Cultural criminology is not a crime theory in the narrower sense. Rather, it is a theoretical current that has emerged in the English-speaking world and, based on cultural studies and critical theories of criminality, understands deviance and phenomena of crime control as an interactionist, symbol-mediated process and analyses them with recourse to primarily ethnological research methods.
Cultural Criminology examines and describes crime and forms of crime control as cultural products. Criminality and actors in crime control are understood as creative constructs that find expression in symbolically mediated cultural practices. Members of subcultures, control agents, politicians, state and private security agencies, media producers and recipients, commercial enterprises, and other social actors attribute meanings to these cultural practices that become the meaningful and justifying basis for their own actions. Cultural criminology sees its task in the analysis of this never-ending process of interpretation, reinterpretation and de-construction. Cultural Criminology does not see itself as a theory of crime in the narrower sense, but rather as a paradigm or perspective approach to phenomena of crime and criminalization, paying particular attention to images, symbols, representations and self-staging.
In analogy to Cultural Studies’ claim to point out and analyse the reciprocal, symbol-mediated relationships between actors, Cultural Criminology is located as a qualitatively oriented social science that draws on the methods of ethnography and textual and content analysis (see: Ferrell, 1995):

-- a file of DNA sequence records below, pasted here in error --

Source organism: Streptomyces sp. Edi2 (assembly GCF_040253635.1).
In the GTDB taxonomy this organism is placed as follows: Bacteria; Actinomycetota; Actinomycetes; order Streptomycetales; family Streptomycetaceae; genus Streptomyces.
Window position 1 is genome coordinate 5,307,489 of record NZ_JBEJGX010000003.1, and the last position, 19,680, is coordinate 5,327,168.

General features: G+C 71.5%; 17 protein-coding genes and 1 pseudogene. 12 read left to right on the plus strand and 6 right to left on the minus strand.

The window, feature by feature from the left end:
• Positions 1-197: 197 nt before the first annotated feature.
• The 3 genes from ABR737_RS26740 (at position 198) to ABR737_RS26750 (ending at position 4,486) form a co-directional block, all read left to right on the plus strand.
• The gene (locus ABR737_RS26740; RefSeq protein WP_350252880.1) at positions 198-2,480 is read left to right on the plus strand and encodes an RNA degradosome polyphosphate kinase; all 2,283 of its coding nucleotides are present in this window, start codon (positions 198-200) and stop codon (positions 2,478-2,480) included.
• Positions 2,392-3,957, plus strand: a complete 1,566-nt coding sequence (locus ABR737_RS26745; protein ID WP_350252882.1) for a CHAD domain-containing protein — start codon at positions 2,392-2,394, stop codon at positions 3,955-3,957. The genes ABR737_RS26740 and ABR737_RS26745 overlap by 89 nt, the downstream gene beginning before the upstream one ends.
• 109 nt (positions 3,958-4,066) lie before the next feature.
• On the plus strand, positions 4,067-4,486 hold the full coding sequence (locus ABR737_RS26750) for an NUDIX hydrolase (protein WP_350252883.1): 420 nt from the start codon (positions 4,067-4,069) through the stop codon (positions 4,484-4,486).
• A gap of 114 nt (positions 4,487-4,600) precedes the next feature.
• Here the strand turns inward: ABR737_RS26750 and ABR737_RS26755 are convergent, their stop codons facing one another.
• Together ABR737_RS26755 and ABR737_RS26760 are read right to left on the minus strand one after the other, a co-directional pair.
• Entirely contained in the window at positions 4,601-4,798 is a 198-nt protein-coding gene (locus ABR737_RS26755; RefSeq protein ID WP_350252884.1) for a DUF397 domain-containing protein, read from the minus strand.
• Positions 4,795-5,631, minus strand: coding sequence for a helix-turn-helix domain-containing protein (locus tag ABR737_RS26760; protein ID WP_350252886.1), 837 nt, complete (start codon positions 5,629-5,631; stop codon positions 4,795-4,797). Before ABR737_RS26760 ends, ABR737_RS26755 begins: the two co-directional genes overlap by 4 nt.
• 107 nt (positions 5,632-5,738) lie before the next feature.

- Crime as Culture
Deviante subcultures are characterised by a system of symbols (slang expressions, appearance, style – “stylized presentation of self” – Ferrell, 1999). Belonging to a subculture requires the ability to construct and deconstruct this system of collective codes and practices. In addition, symbolic communication often takes place outside face-to-face interactions (e.g. hackers, graffiti sprayers, drug couriers, etc.).
- Culture as Crime
This thematic area includes the criminalisation of cultural products and artists. The analysis focuses on the one hand on the distinction between so-called high culture (i.e. forms of culture that are primarily popular with the dominant social classes) and popular culture on the other. The criminalization of cultural products and forms mainly affects popular culture. However, there are isolated examples where criminalization also affects art products of so-called high culture (e.g. photographs by Robert Mapplethorpe and Jock Sturges are branded as pornographic). On the other hand, this stigmatization and criminalization mainly affects artists who belong to social minorities or subcultures (e.g. punk musicians, black rap musicians, gay and lesbian artists, etc.).
- Media Constructions of Crime and Crime Control
This third major thematic focus and is dedicated to the analysis of the reciprocal mechanisms of action of the media and the judicial system.Building on the works of Howard S. Becker on “Moral Entrepreneurship” (1963) and Albert Cohen (1972/1980) on his concept of moral panics and the construction of folk devils, media coverage of crime phenomena is analysed. The interdependence of the media and law enforcement agencies is at the centre of this analysis. While the media are based on statements and data provided by police and courts, the media reports resulting from this information convey the delivered (desired) reading. In addition, this relationship of dependency plays a role in relation to agenda setting, i.e. the determination of which crime phenomena are given news value and – equally relevant – to which phenomena and events no media attention is paid. As a final aspect in this thematic focus, to which cultural criminology pays specific attention, the media construction of crime as an entertainment product must be mentioned.
- Political dimension of culture, crime and cultural criminology